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Disabled?

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Disabled?
« on: February 03, 2006, 15:15:29 »
OK, I'll admit it. I am over 39 and on oxygen but traveling is still possible.  The doctor said have fun and keep going! If anyone is out there who needs help, send me an e-mail and keep going!

I went to the USVI in November with oxygen on the plane plus a company who delivered anything I needed to the timeshare condo.  A cargo lift put me on the plane.

At Orlando and Cape Canaveral in December a company delivered and there were wheelchairs at every attraction. Hawaii in March. All you need is someone to push the wheelchair.

Take family or friends. That is what timeshares are for. Sharing! Good luck.


Offline Jackiee

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« Reply #1 on: February 03, 2006, 16:02:40 »
Good for you Tetta.  Your sentiments should be the goal for us all.[^]
Jackie

Offline wiljar

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« Reply #2 on: February 03, 2006, 17:41:59 »
Tetta,
Being Scots, I hate to say it, but Edinburgh Airport is not equipped to deal with disabled people.  If your plane has an airbridge, fine, otherwise it is wheelchair push across the tarmac and climb the steps to the plane.  We travel regularly to visit family in the Channel Islands and Jersey has a lift for disabled passengers.  Shame on Edinburgh though I must say the attendants are marvellous and most helpful.  The service in the States for disabled is great.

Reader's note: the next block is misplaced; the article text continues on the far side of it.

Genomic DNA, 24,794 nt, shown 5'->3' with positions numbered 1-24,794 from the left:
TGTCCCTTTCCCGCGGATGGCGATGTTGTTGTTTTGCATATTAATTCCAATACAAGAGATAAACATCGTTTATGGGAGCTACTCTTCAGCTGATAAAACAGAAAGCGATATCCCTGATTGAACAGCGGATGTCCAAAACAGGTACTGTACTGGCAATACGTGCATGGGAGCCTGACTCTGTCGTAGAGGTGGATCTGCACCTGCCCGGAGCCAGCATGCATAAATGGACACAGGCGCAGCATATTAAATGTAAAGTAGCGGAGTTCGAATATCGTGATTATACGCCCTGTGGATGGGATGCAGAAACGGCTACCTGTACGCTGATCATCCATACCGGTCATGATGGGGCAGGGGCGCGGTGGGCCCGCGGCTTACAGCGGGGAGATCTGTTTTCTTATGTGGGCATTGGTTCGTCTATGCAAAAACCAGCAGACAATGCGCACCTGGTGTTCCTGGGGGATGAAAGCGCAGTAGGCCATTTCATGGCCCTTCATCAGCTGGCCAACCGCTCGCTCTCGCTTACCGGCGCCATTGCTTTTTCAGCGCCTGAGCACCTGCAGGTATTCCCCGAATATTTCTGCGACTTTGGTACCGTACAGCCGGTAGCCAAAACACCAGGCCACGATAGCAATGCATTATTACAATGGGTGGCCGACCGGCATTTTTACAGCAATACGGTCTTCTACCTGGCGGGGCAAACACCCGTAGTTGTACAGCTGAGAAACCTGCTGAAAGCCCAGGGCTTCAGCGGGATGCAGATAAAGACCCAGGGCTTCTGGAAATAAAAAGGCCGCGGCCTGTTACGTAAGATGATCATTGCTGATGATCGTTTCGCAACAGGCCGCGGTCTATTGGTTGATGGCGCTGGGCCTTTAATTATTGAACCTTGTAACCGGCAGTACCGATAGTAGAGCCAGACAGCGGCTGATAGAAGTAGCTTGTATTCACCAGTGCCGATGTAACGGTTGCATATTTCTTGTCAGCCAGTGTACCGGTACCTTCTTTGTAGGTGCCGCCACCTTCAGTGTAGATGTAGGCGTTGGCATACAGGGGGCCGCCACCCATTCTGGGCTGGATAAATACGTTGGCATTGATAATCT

Offline Boss Man

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« Reply #3 on: February 03, 2006, 18:57:26 »
Tetta,

Did the airline have any problems with you taking your own bottle on board ? Normally they do and say that you must use one of theirs.

Or maybe this is just in the UK ??

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« Reply #4 on: February 04, 2006, 15:59:50 »
I borrowed a portable oxygen concentrator that plugs into a cigarette lighter in a car or a wall plug.  The FAA and several airlines have now approved them for carryons unplugged because they are then simply an empty plastic box basically.  On the plane you can only use airline oxygen. The concentrators get you through the airports and a car trip plus plug it in at hotels or timeshares.  The Lincare Company has them.  But check and arrange them in advance, of course.  They are lightweight and I put mine in a small carryon with rollers and just pull it behind me or on my lap in a wheelchair.  Oxygen is provided up to a 6, which is a lot of oxygen, and they have a residual that lasts up to 30 minutes.